Kapre











Philippine mythology
Title:Kapre
Description:Smoking tree giant
Gender:Male
Region:Philippines
Equivalent:Agta


Kapre (also known as Agta in the Visayan dialect) is a Philippine mythical creature that could be characterized as a tree demon, but with more human characteristics. It is described as being a tall (7 to 9 ft), brown, hairy male with a beard. Kapres are normally described as smoking a big tobacco pipe, whose strong smell would attract human attention. The term kapre comes from the Arabic "kaffir" meaning a non-believer in Islam. The early Arabs and the Moors used it to refer to the non-Muslim Dravidians who were dark-skinned. The term was later brought to the Philippines by the Spanish who had previous contact with the Moors. Some historians speculate that the legend was propagated by the Spanish to prevent Filipinos from assisting any escaped African slaves.

Natural habitat and attire

Kapres are said to dwell in big trees like acacias, mangoes, bamboo and banyan (known in the Philippines as balete). It is also mostly seen sitting under those trees. The Kapre is said to wear the indigenous Northern Philippine loincloth known as bahag, and according to some, often wears a belt which gives the kapre the ability to be invisible to humans. In some versions, the kapre is supposed to hold a magical white stone, a little smaller in size from that of a quail egg, which if obtained by a person, the kapre could grant wishes.

Behavior

Kapres are not necessarily considered to be evil, unlike the manananggal. Kapres may make contact with people to offer friendship, or if it is attracted to a woman. If a kapre befriends any human, especially because of love, the kapre will consistently follow its "love interest" throughout life.

Kapres are also said to play pranks on people, frequently making travelers become disoriented and lose their way in the mountains or in the woods. It is also believe to have the ability to confuse people even at their own familiar surroundings; for instance, someone who forgets that they are in their own garden or home are said to be have been tricked by a kapre. Reports of experiencing kapre enchantment include that of witnessing rustling tree branches even if the wind is not strong. Another example would be hearing loud laughter or voice coming from an unseen being; witnessing lots of smoke from the top of a tree; seeing big fiery eyes during night time from a tree; as well as actually seeing a kapre walking by in forested areas. It is also believed that abundant fireflies in woody areas are the embers from the kapre's lit tobacco.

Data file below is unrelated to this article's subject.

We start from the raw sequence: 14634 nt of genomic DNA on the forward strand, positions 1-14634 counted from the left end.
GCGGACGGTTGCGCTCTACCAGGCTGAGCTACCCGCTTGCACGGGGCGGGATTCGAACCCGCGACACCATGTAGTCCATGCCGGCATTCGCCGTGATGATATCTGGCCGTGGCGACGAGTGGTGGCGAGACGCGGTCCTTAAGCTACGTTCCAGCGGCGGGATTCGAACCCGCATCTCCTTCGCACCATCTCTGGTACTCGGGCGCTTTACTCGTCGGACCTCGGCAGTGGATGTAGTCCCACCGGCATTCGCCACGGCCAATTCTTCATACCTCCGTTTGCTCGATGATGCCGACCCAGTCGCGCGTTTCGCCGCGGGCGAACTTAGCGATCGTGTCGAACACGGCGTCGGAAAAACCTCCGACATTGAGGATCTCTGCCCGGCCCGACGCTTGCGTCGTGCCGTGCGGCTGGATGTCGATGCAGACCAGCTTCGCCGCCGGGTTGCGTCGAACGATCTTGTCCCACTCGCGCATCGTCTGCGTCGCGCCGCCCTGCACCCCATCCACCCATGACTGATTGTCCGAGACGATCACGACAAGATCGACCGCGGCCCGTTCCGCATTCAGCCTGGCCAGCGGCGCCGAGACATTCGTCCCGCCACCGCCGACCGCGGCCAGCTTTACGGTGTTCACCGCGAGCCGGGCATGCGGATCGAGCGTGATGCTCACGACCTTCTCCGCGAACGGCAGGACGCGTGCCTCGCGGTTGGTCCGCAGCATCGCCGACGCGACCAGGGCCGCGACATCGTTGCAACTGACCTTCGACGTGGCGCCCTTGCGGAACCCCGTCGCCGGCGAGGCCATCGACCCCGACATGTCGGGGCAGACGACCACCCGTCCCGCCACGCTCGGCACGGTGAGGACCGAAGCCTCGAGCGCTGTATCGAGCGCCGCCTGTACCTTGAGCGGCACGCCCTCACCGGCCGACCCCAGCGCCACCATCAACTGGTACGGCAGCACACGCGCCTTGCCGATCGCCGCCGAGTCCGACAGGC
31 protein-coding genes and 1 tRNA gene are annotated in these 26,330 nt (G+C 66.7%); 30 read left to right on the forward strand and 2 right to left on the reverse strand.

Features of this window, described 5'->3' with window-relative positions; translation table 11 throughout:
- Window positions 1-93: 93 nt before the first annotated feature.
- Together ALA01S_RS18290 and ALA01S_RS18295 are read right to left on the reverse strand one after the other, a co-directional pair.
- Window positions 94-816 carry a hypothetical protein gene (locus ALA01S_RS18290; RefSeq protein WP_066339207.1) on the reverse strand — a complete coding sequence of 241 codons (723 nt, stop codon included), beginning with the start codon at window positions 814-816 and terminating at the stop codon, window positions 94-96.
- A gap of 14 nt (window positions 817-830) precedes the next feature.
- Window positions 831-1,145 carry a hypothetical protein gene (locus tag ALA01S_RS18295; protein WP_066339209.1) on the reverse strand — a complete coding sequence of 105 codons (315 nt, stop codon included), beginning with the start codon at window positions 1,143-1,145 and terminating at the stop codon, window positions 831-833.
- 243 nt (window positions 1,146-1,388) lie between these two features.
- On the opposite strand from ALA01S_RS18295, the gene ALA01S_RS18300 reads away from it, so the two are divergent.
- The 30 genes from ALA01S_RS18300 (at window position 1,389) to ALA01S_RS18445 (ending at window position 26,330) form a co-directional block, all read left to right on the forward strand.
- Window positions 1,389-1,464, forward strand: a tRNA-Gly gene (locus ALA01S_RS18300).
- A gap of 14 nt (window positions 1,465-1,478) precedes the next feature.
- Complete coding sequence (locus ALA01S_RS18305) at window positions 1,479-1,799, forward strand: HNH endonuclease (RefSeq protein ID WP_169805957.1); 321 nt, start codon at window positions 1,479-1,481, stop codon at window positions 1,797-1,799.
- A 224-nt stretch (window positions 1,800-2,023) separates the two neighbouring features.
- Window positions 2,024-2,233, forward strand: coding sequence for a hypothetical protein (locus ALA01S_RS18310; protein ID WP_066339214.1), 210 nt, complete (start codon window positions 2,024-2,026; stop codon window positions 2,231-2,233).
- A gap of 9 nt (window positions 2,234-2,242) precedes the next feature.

See also

Topics on Philippine Mythology and Folklore
    [ e]
General:Creation stories Religion Deities
Important beings:Bathala Kalantiaw Kan-Laon
Heroes, creatures and spirits:Philippine mythical creatures Alan Aswang Bakunawa Batibat Bernardo Carpio Diwata Duwende Ekek Hantu Demon Ibong Adarna Juan Tamad Kalantiaw Kapre Kumakatok Lam-ang Malakas and Maganda Mambabarang Manananggal Manaul Mangkukulam Maria Cacao Mariang Makiling Maria Sinukuan Mayari Nuno sa punso Pugot Sarimanok Sigbin Sirena Siyokoy Tala Tikbalang Tiyanak Princess Urduja
Mythical and sacred places:Mount Arayat Mount Banahaw Mount Lantoy Mount Makiling Mount Pinatubo
Medicine-men:Albularyo Babaylan Hilot
Mythical objects:Agimat Anito
Literary sources:Philippine literature Philippine folk literature Cebuano literature Code of Kalantiaw Gab Hiligaynon literature Hinilawod Ilokano literature Irong-Irong Maragtas Philippine epic poetry Tagalog literature The Stories of Grandma Basyang Waray literature
    Philippine mythology and folklore include a collection of tales and superstitions about magical creatures and entities. Some Filipinos, even though heavily Westernized and Christianized, still believe in such entities.
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    Visayan languages of the Philippines, along with Tagalog and Bikol, are part of the Central Philippine language family. Most Visayan languages are spoken in the Visayas region but they are also spoken in the Bicol Region (particularly in Sorsogon and Masbate), islands south of
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    beard is the hair that grows on a man's chin, cheeks, neck, and the area above the upper lip (the opposite is a clean-shaven face). When differentiating between upper and lower facial hair, a beard specifically refers to the facial hair on the lower part of a man's chin (excluding
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    Tobacco has been growing on the American Continent since about 6000 BC and began being used by native cultures at about 3000 BC.
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    Acacia
    Miller

    Species

    About 1,300; see List of Acacia species

    Acacia is a genus of shrubs and trees belonging to the subfamily Mimosoideae of the family Fabaceae, first described in Africa by the Swedish botanist Linnaeus in 1773.
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    Mangifera
    L.

    Species

    About 35 species, including:
    Mangifera altissima
    Mangifera applanata
    Mangifera caesia
    Mangifera camptosperma
    Mangifera casturi
    Mangifera decandra

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    Bambuseae
    Kunth ex Dumort.

    Diversity
    Around 91 genera and 1,000 species

    Subtribes
    • Arthrostylidiinae
    • Arundinariinae
    • Bambusinae
    • Chusqueinae
    • Guaduinae
    • Melocanninae
    • Nastinae
    • Racemobambodinae
    • Shibataeinae

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    worldwide view of the subject.
    Please [ improve this article] or discuss the issue on the talk page.


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